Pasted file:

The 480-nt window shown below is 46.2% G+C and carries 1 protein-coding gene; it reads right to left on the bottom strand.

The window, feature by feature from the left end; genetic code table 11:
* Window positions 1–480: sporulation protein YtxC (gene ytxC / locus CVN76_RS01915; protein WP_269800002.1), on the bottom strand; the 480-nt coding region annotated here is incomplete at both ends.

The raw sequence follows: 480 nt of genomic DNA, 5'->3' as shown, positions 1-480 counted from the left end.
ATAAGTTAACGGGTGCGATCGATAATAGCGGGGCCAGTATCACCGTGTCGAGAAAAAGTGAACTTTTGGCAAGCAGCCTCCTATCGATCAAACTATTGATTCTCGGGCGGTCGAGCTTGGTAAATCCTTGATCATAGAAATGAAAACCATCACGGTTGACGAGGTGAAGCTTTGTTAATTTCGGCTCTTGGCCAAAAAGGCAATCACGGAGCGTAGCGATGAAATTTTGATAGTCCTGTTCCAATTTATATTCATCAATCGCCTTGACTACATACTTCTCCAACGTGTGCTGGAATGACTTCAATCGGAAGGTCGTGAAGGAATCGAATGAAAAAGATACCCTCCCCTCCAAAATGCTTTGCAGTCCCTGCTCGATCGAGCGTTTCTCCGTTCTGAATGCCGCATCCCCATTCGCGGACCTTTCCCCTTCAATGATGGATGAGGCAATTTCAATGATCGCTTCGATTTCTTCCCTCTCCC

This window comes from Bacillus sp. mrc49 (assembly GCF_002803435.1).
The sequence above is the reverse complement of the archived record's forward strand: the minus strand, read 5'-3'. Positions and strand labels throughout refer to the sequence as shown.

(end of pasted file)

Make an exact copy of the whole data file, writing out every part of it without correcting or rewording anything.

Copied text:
The 480-nt window shown below is 46.2% G+C and carries 1 protein-coding gene; it reads right to left on the bottom strand.

The window, feature by feature from the left end; genetic code table 11:
* Window positions 1–480: sporulation protein YtxC (gene ytxC / locus CVN76_RS01915; protein WP_269800002.1), on the bottom strand; the 480-nt coding region annotated here is incomplete at both ends.

The raw sequence follows: 480 nt of genomic DNA, 5'->3' as shown, positions 1-480 counted from the left end.
ATAAGTTAACGGGTGCGATCGATAATAGCGGGGCCAGTATCACCGTGTCGAGAAAAAGTGAACTTTTGGCAAGCAGCCTCCTATCGATCAAACTATTGATTCTCGGGCGGTCGAGCTTGGTAAATCCTTGATCATAGAAATGAAAACCATCACGGTTGACGAGGTGAAGCTTTGTTAATTTCGGCTCTTGGCCAAAAAGGCAATCACGGAGCGTAGCGATGAAATTTTGATAGTCCTGTTCCAATTTATATTCATCAATCGCCTTGACTACATACTTCTCCAACGTGTGCTGGAATGACTTCAATCGGAAGGTCGTGAAGGAATCGAATGAAAAAGATACCCTCCCCTCCAAAATGCTTTGCAGTCCCTGCTCGATCGAGCGTTTCTCCGTTCTGAATGCCGCATCCCCATTCGCGGACCTTTCCCCTTCAATGATGGATGAGGCAATTTCAATGATCGCTTCGATTTCTTCCCTCTCCC

This window comes from Bacillus sp. mrc49 (assembly GCF_002803435.1).
The sequence above is the reverse complement of the archived record's forward strand: the minus strand, read 5'-3'. Positions and strand labels throughout refer to the sequence as shown.